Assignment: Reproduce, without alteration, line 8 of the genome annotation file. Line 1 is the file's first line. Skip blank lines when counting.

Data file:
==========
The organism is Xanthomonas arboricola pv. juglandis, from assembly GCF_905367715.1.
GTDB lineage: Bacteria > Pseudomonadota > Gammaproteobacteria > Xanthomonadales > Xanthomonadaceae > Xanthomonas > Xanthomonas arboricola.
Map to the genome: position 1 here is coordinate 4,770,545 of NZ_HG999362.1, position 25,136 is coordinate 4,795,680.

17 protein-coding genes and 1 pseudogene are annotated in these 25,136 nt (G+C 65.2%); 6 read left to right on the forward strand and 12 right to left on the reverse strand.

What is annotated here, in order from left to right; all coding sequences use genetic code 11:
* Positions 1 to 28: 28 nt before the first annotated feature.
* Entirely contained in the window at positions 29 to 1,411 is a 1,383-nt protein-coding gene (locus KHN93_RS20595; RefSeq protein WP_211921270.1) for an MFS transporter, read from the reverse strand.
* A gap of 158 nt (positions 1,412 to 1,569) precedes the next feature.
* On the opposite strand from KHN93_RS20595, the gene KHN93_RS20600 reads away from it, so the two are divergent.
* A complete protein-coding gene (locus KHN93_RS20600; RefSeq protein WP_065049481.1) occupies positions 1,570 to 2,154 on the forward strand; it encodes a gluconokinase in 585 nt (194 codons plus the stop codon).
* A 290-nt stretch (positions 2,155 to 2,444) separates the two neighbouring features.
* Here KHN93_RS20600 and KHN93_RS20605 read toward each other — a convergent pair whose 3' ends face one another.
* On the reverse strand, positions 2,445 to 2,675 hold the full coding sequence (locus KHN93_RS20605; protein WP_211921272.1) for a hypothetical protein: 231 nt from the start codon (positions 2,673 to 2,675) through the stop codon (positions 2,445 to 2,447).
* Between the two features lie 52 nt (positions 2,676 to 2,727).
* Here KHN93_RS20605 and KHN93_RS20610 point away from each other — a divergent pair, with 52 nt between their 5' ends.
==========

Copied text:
* A gap of 158 nt (positions 1,412 to 1,569) precedes the next feature.